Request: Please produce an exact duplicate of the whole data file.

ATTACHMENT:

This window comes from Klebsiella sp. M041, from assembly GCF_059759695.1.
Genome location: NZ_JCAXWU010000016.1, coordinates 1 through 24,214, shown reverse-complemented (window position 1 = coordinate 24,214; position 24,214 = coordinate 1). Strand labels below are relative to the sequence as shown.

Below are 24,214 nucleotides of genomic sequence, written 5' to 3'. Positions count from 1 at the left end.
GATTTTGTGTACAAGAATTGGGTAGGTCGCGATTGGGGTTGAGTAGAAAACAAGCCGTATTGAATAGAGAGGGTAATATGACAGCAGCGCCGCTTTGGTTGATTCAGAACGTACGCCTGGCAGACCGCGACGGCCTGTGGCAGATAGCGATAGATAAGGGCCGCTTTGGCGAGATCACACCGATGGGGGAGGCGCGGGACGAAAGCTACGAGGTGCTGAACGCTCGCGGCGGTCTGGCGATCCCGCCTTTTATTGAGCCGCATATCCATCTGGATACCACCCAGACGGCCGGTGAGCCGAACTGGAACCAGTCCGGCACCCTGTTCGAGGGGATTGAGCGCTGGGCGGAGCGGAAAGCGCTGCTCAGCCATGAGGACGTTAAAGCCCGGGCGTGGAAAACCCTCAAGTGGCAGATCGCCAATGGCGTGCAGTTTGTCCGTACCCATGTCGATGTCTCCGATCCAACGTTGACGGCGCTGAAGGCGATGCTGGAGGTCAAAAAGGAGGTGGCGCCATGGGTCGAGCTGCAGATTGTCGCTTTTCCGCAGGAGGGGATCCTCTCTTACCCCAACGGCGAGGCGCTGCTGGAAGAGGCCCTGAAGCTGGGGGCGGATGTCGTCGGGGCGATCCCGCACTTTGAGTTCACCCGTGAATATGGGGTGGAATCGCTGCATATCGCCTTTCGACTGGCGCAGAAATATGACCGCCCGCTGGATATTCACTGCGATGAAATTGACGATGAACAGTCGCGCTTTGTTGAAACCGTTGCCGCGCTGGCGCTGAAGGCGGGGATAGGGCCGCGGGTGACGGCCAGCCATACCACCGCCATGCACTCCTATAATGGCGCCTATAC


This window comes from Klebsiella sp. M041, from assembly GCF_059759695.1.
Genome location: NZ_JCAXWU010000016.1, coordinates 1 through 24,214, shown reverse-complemented (window position 1 = coordinate 24,214; position 24,214 = coordinate 1). Strand labels below are relative to the sequence as shown.

Below are 24,214 nucleotides of genomic sequence, written 5' to 3'. Positions count from 1 at the left end.
GATTTTGTGTACAAGAATTGGGTAGGTCGCGATTGGGGTTGAGTAGAAAACAAGCCGTATTGAATAGAGAGGGTAATATGACAGCAGCGCCGCTTTGGTTGATTCAGAACGTACGCCTGGCAGACCGCGACGGCCTGTGGCAGATAGCGATAGATAAGGGCCGCTTTGGCGAGATCACACCGATGGGGGAGGCGCGGGACGAAAGCTACGAGGTGCTGAACGCTCGCGGCGGTCTGGCGATCCCGCCTTTTATTGAGCCGCATATCCATCTGGATACCACCCAGACGGCCGGTGAGCCGAACTGGAACCAGTCCGGCACCCTGTTCGAGGGGATTGAGCGCTGGGCGGAGCGGAAAGCGCTGCTCAGCCATGAGGACGTTAAAGCCCGGGCGTGGAAAACCCTCAAGTGGCAGATCGCCAATGGCGTGCAGTTTGTCCGTACCCATGTCGATGTCTCCGATCCAACGTTGACGGCGCTGAAGGCGATGCTGGAGGTCAAAAAGGAGGTGGCGCCATGGGTCGAGCTGCAGATTGTCGCTTTTCCGCAGGAGGGGATCCTCTCTTACCCCAACGGCGAGGCGCTGCTGGAAGAGGCCCTGAAGCTGGGGGCGGATGTCGTCGGGGCGATCCCGCACTTTGAGTTCACCCGTGAATATGGGGTGGAATCGCTGCATATCGCCTTTCGACTGGCGCAGAAATATGACCGCCCGCTGGATATTCACTGCGATGAAATTGACGATGAACAGTCGCGCTTTGTTGAAACCGTTGCCGCGCTGGCGCTGAAGGCGGGGATAGGGCCGCGGGTGACGGCCAGCCATACCACCGCCATGCACTCCTATAATGGCGCCTATAC